Thames Discovery Programme

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Thames Discovery Programme
ThamesDP logo.jpg
PurposePromotion of the historic River Thames
  • London

The Thames Discovery Programme is a community archaeology project, focusing on the archaeology of the River Thames on the Tideway. The Thames Discovery Programme (TDP) was launched in October 2008 and until September 2011, the project was supported by the National Lottery and a grant from the Heritage Lottery Fund.[1] The project is designed to communicate an understanding and informed enjoyment of the historic Thames to the widest possible audience, and to train and support members of the public (the Foreshore Recording and Observation Group or FROG) to monitor and record the archaeology of the foreshore during the lifetime of the project, and into the future.

The project builds on initiatives pioneered by the Museum of London’s Thames Archaeological Survey[2] that took place from 1993–1999, the work of commercial archaeological units, such as Museum of London Archaeology[3] and the Thames Explorer Trust’s innovative education projects. Over three years, archaeologists from the programme surveyed 20 archaeological sites along the tidal Thames in the Greater London area, supported by the work of the Foreshore Recording and Observation Group or FROG,[4] who monitor the surveyed sites for changes, as the daily tides scour away the remaining archaeological features. The FROG is made up of volunteer members of the public, who are trained in foreshore recording techniques, the history and archaeology of the River Thames, health and safety and participation in digital media by the TDP team.

The TDP currently has a small staff team and is hosted by Museum of London Archaeology.[3] As at the start of 2019 this staff consists of four professional archaeologists. There are estimated to be around 150 active FROG volunteers. Partners and supporters include the Thames Explorer Trust,[5] the Museum of London,[6] the Port of London Authority,[7] English Heritage,[8] and the University College London Institute of Archaeology.[9][10]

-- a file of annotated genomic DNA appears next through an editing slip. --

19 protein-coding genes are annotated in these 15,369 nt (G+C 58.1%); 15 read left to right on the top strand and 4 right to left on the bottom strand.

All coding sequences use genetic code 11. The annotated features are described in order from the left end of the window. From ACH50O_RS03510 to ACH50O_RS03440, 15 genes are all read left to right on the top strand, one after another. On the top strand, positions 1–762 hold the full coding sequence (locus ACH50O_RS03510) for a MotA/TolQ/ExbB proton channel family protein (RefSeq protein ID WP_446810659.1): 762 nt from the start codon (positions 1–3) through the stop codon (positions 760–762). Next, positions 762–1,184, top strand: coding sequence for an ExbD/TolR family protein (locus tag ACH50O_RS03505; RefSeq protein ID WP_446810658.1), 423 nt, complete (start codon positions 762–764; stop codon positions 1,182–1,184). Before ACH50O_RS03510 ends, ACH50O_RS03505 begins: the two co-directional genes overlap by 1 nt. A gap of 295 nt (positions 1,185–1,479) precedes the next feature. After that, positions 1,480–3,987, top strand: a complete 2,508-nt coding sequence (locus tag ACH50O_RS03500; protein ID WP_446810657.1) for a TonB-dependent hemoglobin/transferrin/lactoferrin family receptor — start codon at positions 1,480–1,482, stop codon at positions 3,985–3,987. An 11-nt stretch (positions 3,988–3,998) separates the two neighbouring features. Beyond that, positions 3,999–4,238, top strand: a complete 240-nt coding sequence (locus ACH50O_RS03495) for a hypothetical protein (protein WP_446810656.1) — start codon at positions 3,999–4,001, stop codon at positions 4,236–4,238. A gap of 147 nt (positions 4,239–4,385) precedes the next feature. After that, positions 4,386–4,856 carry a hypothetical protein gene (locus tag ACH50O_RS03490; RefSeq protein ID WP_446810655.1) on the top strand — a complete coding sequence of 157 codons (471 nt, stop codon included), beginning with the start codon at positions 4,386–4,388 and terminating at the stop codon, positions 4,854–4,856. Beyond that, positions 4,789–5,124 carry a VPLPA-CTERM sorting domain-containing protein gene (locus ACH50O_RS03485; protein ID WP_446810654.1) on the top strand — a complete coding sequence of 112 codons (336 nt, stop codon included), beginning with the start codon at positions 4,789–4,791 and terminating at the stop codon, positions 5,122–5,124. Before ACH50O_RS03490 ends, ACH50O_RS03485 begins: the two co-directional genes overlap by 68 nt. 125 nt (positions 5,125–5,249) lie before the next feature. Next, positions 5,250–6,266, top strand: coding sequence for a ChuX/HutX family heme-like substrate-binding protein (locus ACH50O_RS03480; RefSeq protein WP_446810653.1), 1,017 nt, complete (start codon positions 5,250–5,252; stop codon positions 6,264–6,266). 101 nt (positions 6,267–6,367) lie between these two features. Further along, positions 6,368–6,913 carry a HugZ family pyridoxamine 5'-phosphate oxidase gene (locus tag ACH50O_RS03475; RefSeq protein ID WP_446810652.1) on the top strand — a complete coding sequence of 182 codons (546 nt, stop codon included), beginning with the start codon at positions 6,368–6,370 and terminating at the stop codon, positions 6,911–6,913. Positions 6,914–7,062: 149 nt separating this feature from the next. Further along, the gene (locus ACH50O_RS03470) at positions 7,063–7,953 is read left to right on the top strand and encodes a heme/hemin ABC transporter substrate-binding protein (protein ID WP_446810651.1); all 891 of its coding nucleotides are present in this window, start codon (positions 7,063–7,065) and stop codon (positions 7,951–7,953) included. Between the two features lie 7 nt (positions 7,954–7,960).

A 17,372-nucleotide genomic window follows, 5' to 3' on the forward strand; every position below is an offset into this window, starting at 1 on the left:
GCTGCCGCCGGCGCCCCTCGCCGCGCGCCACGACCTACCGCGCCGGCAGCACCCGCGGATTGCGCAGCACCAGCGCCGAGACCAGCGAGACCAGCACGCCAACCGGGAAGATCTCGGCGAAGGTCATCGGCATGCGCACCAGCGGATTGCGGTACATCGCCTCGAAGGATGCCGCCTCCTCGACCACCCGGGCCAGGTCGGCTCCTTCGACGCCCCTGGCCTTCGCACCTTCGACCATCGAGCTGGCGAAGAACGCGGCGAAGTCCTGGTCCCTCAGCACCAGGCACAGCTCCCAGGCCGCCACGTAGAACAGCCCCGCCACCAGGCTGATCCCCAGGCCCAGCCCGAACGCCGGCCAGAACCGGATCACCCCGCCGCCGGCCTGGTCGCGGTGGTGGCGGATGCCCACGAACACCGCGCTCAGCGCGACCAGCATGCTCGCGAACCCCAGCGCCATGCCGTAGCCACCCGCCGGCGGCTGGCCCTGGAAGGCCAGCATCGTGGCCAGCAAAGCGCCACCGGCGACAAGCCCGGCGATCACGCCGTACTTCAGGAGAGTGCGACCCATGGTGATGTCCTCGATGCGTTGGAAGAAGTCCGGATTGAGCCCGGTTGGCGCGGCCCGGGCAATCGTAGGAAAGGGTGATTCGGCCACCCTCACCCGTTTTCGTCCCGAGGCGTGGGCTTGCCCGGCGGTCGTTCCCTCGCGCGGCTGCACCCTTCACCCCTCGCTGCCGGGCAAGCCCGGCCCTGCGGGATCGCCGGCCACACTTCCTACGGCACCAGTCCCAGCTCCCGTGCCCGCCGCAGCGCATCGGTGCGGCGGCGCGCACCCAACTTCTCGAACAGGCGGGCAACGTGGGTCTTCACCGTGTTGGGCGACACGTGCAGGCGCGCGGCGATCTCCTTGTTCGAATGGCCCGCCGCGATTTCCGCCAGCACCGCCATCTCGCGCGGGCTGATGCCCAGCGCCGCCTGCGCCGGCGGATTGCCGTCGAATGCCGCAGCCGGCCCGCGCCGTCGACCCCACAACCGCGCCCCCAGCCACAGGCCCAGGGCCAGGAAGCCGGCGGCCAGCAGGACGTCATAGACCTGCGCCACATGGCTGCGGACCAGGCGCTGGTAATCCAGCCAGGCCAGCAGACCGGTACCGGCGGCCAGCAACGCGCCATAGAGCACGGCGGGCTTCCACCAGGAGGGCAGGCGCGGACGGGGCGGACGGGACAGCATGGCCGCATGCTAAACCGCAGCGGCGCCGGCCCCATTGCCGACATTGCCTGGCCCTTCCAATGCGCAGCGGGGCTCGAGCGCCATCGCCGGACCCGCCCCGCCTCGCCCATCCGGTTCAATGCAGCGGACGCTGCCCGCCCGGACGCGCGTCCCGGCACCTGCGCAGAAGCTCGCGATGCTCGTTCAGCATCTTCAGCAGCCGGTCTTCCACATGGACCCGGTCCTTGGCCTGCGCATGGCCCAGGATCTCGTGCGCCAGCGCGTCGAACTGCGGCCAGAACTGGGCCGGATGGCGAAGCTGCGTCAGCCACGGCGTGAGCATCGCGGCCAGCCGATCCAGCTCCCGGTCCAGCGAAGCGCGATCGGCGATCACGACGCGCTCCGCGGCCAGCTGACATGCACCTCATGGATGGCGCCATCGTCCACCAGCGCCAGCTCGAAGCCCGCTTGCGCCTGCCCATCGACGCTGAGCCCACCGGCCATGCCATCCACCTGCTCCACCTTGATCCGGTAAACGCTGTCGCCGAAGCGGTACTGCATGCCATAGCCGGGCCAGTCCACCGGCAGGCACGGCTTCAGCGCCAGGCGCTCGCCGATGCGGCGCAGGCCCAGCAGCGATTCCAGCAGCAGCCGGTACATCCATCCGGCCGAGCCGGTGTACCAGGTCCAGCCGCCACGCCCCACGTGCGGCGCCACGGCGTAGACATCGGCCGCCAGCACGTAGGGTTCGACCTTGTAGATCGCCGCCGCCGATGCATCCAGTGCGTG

Recording the causeway at Isleworth

Using data generated by the Thames Archaeological Survey, the Thames Discovery Programme selected twenty key sites across the Greater London area for further recording and on-going monitoring during 2008 - 2011. The first site chosen was Custom House, London; in February 2009, FROG members recorded the causeway, parts of the 1819 riverside wall, the Custom House gridiron, the remains of two vessels partly buried on the foreshore and a multi-phase revetment structure located under Billingsgate Wharf.

In April 2009, an examination of access to the foreshore at Isleworth included recording the 20th century boat slipway and the remains of the Victorian ‘Church Ferry’ causeway.

During low tides in June and July 2009, survey and recording at Charlton, London, formerly the location of Castle’s Shipbreakers Yard focused on the ‘stack’ of very large ships timbers surviving at the top of the foreshore which represent the remains of one or more warship class vessels.[11] Nautical remains are very well represented at this site where, in addition to the ‘stack’, we have also discovered a slipway constructed of reused ship and boat timbers, as well as the remains of at least three smaller vessels. During the 2009 Summer Season, teams worked at Alderman Stairs (near St Katharine Docks), Putney and Bermondsey. In November 2009, the first FROG-led project at Carrara Wharf in Fulham recorded part of the 1729 bridge to Putney, while a TDP survey earlier in the year on the foreshore in front of Fulham Palace found Iron Age timber piles.[12]

During January 2010, investigations on the Isle of Dogs with the Thames and Field Metal Detecting Society[13] discovered the remains of a human skeleton, dating to the early 18th century.[14]

A buckle found on the Tower of London foreshore in July 2010